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Studying and Test Taking

Essay Tests and Short Answer

Essay Tests

Words to Watch for:

  • Compare: Examine and identify similarities.
  • Contrast: Show differences.
  • Describe: Give a detailed account. List characteristics & qualities.
  • Discuss: Tell all you can in a logical order.
  • Explain: Make an idea clear.  Show how a concept is developed.
  • Illustrate:  Explain by using comparison and concrete examples.
  • Interpret: Explain the meaning and describe the relationships.
  • Summarize: Give a brief account of the information.

Strategies for answering Essay questions:

  1. Read the question at least twice – figure out what the question is asking.
  2. Underline key words (compare, contrast, etc.)
  3. Make an outline: It will help make sure you don’t leave out important information.
  4. Paraphrase the question as your topic sentence – get right to the point. (Avoid “there are many interesting facts that are part of this question).
  5. Expand your answer with supporting ideas and facts.
  6. Use good paragraph structure (topic, supporting, concluding sentences).
  7. Proofread for grammar, spelling and punctuation!

Strategies for answering Short Answer questions:

  • Read and re-read the question to make sure you understand it.
  • Follow a three-step process to write a response:
    • Restate the question.
    • Answer the question by providing a fact or definition.
    • Support your fact or definition by providing an example.

When defining vocabulary terms, be sure to:

  • Write in complete sentences.
  • Explain how the term relates to the topic of study or give an example from your studies.

Multiple Choice and True/False

Multiple Choice

  • Read and re-read the question to make sure you understand it. 
  • Answer the question in your head before you look at the possible answers.
  • Read all the possible answers before making a final decision. 
  • Look for answers in other questions on the test.
  • Use the process of elimination if you are unsure of the answer:
    • Eliminate answers you know cannot be correct.
    • If two options are very close, choose one of them.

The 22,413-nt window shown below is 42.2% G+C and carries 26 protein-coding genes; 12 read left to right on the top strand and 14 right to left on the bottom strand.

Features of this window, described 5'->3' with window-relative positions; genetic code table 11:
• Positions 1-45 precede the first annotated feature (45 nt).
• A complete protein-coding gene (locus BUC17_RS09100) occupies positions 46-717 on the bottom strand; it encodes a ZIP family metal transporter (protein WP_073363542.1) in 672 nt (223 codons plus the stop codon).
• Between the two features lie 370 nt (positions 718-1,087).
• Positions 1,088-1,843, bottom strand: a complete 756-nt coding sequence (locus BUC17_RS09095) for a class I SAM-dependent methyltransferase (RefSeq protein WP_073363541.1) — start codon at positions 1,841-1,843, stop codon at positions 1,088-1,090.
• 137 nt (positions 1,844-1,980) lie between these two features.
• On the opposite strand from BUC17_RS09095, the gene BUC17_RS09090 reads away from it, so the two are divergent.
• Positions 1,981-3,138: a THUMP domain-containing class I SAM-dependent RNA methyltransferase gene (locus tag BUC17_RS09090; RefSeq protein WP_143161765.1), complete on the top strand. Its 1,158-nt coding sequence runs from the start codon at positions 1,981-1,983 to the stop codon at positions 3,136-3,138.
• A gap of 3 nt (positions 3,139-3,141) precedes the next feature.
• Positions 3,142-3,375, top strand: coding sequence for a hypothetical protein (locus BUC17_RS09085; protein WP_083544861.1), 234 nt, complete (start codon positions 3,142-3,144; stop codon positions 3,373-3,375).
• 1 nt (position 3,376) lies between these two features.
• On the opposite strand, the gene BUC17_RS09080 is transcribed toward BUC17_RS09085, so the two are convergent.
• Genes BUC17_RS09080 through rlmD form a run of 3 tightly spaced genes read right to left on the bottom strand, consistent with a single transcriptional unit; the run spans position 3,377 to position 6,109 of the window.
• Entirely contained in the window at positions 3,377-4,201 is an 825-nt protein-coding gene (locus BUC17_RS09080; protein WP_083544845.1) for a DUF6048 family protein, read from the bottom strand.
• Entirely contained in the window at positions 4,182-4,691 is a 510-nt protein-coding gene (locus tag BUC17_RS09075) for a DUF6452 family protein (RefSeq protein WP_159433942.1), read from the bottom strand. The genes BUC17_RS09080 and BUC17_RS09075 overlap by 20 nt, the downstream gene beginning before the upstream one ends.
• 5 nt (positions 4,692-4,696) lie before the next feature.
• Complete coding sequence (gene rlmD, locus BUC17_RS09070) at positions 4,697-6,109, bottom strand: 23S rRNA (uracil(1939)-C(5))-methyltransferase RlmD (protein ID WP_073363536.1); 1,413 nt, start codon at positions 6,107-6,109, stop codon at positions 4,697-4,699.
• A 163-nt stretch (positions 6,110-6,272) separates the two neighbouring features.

• If there is no penalty for guessing, never leave a blank!

True/False Questions:

  • Read each question carefully–look for qualifier words like “always," "never," "all," "sometimes," "most,” etc.  
    • Absolute qualifiers such as "always" or "never" generally indicate a false statement. 
    • Qualifiers like "some" or "a few" generally indicate a true answer.
  • If any part of the question is false, the entire statement is false.

Math and Science Tests

Overcoming Math and Science AnxietyA hundred cartloads of anxiety will not pay an ounce of debt. – Italian proverb

When learning new science and math content, keep these principles in mind…

1.  Concepts build upon prior knowledge. 

  • Science and math classes are “text driven”—each chapter builds upon the previous one.
  • Master content before moving on to a more challenging class. 

2.  Make using your text book a priority.

  • Actively read—margin note and highlight main ideas and details.
  • Study diagrams and pictures in the chapter.

3.  Actively participate in class.

  • Lab activities reinforce new information.
  • Ask questions.
  • Don’t worry if others “get it” 1stkeep trying, and it will come to you!

When taking a Math or Science test…

1.  Restate questions into English.

  • Make sure you understand what the question is asking:
    • c2 = a2 + b2, which is   
    • The square of the hypotenuse of a right triangle is equal to the sum of the squares of the other two sides

2.  Think before you act.

  • Read the problem twice before beginning.
  • Set up the problem before you solve it.

3.  Draw a picture.

  • A visual can trigger a memory.
  • Also a great study strategy!

4. Make an educated guess before working the problem (or looking at possible answers).

  • Work out the answer.
  • Is your “guess” one of the options? If so, it’s probably right!
  • Systematically check your answers.

Top Ten Test-Taking Mistakes

10. Didn’t follow the directions.
Always read the directions before starting.

9. Ran out of timespent too much time on one section. 
Figure out how much time you have per questionmove on if you are stumped!
8. Changed answers from correct to incorrect. 
Only change an answer if you are positive that you wrote the wrong answer1st impressions are often correct. 

7. Didn’t go back and review answers. 
Always leave time to read over your answersthose who do often score higher.
6. Made careless mistakes. 
Make sure you read the question carefully and double-check your answer. 
5. Didn’t support essay answers with facts and details. 
Be sure the info you are studying from has the required details and supporting examples.
4. Accidentally marked the wrong bubble on the answer sheet.
Double check!
3. Didn’t understand the question, and didn’t ask for help.
Ask for clarification/for the teacher to rephrase the question, or restate the question to the teacher to make sure you understand what is being asked.
2. Wrote lots of words, but didn’t really answer the question. 
Circle and underline key words in the questionidentify how many parts there are to the question, and make sure you answer them all. 

1. Didn’t know the test material very well!
Take better notes, actively review every day, ask your teacher for help, join a study group.